The UK convenience channel is tipped to grow 13.2% in value terms by 2022, a new IGD report has found.
In its latest UK food and grocery market forecast, IGD revealed that the convenience sector would be worth £5.4bn more in 2022 than in 2019 and increase its market share from 21.4% (2019) to 22% in 2022.
IGD said this growth is driven by the channel benefitting from meeting local shoppers’ needs during lockdown although it warned that growth would moderate in the next two years.
On the convenience channel, director of global insight at IGD Simon Wainwright said: “Having benefited significantly from meeting local needs during lockdown, growth for convenience stores will slow in 2021 and 2022. There is a key opportunity for stores that develop their role as destinations for local community needs going forward, but the slow recovery of trading in city centres and transient locations is likely to affect overall channel performance.”
This level of predicted growth is slightly ahead of the overall UK food and grocery market, which is tipped to grow by 10% - or by £19.1bn to £211bn - between 2019 and 2022.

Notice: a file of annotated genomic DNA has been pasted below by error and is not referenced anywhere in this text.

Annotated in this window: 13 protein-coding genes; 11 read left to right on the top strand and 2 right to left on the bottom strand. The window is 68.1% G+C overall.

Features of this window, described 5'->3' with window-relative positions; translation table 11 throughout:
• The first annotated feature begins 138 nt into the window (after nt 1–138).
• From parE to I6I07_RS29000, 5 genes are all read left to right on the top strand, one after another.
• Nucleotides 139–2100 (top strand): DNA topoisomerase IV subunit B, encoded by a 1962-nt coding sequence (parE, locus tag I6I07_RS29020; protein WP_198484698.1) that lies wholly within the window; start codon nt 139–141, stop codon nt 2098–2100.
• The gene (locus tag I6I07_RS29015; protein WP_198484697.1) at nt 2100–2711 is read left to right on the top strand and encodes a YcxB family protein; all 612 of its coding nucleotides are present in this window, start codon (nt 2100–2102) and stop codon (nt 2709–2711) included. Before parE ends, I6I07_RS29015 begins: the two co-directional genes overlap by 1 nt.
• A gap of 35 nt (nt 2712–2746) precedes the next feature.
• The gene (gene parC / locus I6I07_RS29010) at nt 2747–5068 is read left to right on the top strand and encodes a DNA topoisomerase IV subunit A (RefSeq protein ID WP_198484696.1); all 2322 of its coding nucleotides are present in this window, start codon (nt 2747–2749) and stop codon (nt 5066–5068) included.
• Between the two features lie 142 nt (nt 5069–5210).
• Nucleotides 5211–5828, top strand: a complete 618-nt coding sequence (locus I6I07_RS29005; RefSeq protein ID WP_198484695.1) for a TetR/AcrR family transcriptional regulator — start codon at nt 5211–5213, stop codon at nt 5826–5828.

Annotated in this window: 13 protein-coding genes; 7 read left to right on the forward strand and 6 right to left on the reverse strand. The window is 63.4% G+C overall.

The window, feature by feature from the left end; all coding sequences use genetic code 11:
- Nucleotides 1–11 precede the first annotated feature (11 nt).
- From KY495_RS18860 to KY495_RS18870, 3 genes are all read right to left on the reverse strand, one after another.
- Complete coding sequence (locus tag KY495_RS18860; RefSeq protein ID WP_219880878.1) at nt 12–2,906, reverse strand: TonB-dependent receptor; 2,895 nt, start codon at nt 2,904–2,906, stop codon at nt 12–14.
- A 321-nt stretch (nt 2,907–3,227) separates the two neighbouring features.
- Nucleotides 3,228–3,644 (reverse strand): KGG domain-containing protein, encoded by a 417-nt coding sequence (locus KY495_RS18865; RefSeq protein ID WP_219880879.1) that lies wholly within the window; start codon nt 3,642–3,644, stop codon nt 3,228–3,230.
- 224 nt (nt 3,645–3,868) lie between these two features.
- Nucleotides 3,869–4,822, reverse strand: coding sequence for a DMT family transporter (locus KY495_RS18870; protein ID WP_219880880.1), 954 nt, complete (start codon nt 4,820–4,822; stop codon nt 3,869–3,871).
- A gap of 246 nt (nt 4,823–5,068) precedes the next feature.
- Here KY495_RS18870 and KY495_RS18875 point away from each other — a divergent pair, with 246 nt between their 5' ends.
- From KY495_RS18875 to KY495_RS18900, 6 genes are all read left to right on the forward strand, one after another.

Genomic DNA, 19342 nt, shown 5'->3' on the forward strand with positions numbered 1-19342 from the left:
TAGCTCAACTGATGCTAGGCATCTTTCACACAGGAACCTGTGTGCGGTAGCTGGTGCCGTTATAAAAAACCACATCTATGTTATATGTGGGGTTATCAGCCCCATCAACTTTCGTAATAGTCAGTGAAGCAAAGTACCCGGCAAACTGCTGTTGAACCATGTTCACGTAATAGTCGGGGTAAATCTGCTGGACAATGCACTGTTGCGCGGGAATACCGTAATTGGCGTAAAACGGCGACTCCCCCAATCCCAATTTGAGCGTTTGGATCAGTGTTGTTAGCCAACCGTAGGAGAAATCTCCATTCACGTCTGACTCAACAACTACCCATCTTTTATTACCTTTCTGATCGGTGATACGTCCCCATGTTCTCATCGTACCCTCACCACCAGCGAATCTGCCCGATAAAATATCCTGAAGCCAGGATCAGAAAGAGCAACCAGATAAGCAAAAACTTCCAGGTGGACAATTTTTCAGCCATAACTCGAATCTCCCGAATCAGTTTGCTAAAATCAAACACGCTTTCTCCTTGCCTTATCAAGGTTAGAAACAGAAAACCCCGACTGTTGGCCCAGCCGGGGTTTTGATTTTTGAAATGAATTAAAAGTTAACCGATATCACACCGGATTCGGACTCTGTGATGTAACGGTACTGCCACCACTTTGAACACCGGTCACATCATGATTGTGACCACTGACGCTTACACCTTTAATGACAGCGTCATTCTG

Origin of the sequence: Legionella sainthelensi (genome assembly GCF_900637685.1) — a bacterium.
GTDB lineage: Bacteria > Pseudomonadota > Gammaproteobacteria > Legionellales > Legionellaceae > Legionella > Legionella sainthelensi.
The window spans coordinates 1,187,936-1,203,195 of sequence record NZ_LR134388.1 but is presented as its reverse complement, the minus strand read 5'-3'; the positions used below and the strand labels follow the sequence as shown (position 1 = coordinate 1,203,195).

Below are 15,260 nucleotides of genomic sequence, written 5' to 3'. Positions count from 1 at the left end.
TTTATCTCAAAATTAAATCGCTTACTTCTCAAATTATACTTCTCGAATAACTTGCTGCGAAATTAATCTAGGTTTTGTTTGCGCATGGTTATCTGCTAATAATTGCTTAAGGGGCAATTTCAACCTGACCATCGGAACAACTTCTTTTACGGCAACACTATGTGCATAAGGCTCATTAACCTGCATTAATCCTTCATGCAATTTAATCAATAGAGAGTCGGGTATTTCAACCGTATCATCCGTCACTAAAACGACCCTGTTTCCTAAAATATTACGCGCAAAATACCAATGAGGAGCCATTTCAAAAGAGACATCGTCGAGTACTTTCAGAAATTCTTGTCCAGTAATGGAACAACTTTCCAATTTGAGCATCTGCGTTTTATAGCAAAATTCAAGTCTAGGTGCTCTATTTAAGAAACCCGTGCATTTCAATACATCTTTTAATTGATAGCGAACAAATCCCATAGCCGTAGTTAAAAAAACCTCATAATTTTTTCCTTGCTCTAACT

“The pandemic has accelerated the shift to online, a channel IGD expects to mostly retain the loyalty of new shoppers gained during the pandemic,” said Wainwright. “Discount will, however, become the fastest-growing channel in 2021 and 2022, as shoppers looking to economise due to rising unemployment.”
Also of note was that IGD predicted that large stores and hypermarkets would see their share decrease between now and 2022. It estimates that hypermarket market share will decrease from 8.4% in 2019 to 7.6% in 2022 while supermarket market share will decrease from 46.1% in 2019 to 42.3% in 2022, suggesting that after a boost to sales in 2020 from the pandemic, supermarket growth will turn negative by 2022.
On the channel, Wainwright said: “Strong growth at the start of the pandemic – driven by shoppers stocking up and preferring spacious stores – has receded. We expect hypermarkets to revert to sales declines as more shoppers migrate to other channels. After a boost to sales in 2020 from COVID-19, supermarket growth will turn negative by 2022. The channel will lose ground, particularly to discount and online, though it will defend its share better than hypermarkets.
“Retaining the loyalty of shoppers who switched to them at the start of the pandemic will be the priority for operators of large stores. Making stores easier to shop while also differentiating through their range and emphasising value will be vital as stores pivot towards more functional retailing.”